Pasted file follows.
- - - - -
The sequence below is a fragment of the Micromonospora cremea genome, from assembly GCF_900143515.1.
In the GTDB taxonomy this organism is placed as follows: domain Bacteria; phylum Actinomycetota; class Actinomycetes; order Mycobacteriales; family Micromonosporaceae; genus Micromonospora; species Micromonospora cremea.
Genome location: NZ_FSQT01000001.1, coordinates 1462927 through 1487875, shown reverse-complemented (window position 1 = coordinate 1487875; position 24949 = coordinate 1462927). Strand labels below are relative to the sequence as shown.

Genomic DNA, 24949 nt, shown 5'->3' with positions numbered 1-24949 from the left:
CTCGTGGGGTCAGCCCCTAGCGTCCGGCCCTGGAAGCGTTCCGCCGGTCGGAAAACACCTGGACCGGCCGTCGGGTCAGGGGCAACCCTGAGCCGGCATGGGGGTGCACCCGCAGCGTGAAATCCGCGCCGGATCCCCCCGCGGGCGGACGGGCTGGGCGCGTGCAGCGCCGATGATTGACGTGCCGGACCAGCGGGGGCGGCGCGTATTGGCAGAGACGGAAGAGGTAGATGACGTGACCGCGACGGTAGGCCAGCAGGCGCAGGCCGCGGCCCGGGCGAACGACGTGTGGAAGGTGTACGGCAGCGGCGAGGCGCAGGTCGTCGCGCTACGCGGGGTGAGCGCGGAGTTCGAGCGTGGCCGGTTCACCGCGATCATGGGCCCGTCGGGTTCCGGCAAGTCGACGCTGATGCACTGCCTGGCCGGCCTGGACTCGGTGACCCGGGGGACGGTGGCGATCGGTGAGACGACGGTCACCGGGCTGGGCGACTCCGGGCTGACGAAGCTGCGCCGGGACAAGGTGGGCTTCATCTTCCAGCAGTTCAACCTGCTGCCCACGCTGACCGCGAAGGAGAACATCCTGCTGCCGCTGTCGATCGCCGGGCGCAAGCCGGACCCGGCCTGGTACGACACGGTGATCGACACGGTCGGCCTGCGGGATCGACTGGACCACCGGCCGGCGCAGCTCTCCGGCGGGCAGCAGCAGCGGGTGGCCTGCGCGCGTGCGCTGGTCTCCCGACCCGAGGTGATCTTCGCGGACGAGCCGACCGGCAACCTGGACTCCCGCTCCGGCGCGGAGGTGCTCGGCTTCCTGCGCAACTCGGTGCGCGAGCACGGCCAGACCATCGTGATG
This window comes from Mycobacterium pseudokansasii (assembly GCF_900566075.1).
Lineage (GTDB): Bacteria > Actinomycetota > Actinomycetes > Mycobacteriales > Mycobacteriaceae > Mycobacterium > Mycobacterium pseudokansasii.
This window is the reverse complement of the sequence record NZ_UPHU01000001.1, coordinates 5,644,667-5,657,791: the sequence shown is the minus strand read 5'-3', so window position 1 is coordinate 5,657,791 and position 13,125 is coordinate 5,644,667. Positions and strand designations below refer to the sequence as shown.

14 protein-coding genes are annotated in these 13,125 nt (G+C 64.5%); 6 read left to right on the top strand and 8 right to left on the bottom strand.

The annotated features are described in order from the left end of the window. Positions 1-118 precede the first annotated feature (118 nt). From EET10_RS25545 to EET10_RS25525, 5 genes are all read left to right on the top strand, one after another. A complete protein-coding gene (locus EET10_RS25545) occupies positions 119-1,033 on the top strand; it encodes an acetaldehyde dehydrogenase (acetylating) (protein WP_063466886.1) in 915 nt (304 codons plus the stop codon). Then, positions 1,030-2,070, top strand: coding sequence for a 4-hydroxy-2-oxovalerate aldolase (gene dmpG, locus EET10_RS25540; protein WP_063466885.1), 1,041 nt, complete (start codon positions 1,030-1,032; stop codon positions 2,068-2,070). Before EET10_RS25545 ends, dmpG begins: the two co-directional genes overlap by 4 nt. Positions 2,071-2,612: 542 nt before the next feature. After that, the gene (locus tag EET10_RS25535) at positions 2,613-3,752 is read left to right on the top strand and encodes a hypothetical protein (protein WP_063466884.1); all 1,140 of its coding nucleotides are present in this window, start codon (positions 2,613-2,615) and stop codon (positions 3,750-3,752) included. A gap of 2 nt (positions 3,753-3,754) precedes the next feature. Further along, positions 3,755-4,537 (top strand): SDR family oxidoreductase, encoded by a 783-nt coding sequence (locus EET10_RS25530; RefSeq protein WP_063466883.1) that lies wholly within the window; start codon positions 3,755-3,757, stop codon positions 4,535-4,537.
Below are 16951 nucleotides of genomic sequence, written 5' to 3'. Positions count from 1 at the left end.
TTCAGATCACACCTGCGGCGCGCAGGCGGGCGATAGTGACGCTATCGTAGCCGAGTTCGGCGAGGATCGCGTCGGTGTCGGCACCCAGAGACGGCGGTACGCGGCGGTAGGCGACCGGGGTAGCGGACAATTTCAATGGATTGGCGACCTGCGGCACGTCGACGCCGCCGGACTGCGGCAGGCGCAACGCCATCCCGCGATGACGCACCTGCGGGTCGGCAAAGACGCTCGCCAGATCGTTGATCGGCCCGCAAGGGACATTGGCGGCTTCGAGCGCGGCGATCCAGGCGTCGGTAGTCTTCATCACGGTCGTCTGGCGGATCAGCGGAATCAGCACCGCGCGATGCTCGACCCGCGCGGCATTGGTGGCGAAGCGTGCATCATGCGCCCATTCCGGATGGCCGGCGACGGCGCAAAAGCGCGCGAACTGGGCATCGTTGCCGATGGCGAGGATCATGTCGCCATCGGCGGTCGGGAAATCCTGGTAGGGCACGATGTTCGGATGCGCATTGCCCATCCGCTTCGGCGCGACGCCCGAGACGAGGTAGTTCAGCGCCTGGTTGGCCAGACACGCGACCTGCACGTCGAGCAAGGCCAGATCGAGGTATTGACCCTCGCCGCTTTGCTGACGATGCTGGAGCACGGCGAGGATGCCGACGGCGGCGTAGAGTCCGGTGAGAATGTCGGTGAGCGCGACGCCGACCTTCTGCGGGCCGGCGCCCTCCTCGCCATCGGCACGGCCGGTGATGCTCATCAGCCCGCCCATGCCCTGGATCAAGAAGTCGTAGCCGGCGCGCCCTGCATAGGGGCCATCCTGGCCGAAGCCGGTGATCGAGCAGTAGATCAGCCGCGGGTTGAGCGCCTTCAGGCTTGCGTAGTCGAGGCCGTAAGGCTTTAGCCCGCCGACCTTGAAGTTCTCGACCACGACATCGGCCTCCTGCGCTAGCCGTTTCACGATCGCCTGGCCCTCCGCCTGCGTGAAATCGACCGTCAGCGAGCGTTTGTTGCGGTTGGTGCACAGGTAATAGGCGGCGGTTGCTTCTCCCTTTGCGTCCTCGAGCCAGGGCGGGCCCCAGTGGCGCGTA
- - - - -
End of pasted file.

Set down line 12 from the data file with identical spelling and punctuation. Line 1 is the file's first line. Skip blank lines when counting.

TTCAGATCACACCTGCGGCGCGCAGGCGGGCGATAGTGACGCTATCGTAGCCGAGTTCGGCGAGGATCGCGTCGGTGTCGGCACCCAGAGACGGCGGTACGCGGCGGTAGGCGACCGGGGTAGCGGACAATTTCAATGGATTGGCGACCTGCGGCACGTCGACGCCGCCGGACTGCGGCAGGCGCAACGCCATCCCGCGATGACGCACCTGCGGGTCGGCAAAGACGCTCGCCAGATCGTTGATCGGCCCGCAAGGGACATTGGCGGCTTCGAGCGCGGCGATCCAGGCGTCGGTAGTCTTCATCACGGTCGTCTGGCGGATCAGCGGAATCAGCACCGCGCGATGCTCGACCCGCGCGGCATTGGTGGCGAAGCGTGCATCATGCGCCCATTCCGGATGGCCGGCGACGGCGCAAAAGCGCGCGAACTGGGCATCGTTGCCGATGGCGAGGATCATGTCGCCATCGGCGGTCGGGAAATCCTGGTAGGGCACGATGTTCGGATGCGCATTGCCCATCCGCTTCGGCGCGACGCCCGAGACGAGGTAGTTCAGCGCCTGGTTGGCCAGACACGCGACCTGCACGTCGAGCAAGGCCAGATCGAGGTATTGACCCTCGCCGCTTTGCTGACGATGCTGGAGCACGGCGAGGATGCCGACGGCGGCGTAGAGTCCGGTGAGAATGTCGGTGAGCGCGACGCCGACCTTCTGCGGGCCGGCGCCCTCCTCGCCATCGGCACGGCCGGTGATGCTCATCAGCCCGCCCATGCCCTGGATCAAGAAGTCGTAGCCGGCGCGCCCTGCATAGGGGCCATCCTGGCCGAAGCCGGTGATCGAGCAGTAGATCAGCCGCGGGTTGAGCGCCTTCAGGCTTGCGTAGTCGAGGCCGTAAGGCTTTAGCCCGCCGACCTTGAAGTTCTCGACCACGACATCGGCCTCCTGCGCTAGCCGTTTCACGATCGCCTGGCCCTCCGCCTGCGTGAAATCGACCGTCAGCGAGCGTTTGTTGCGGTTGGTGCACAGGTAATAGGCGGCGGTTGCTTCTCCCTTTGCGTCCTCGAGCCAGGGCGGGCCCCAGTGGCGCGTA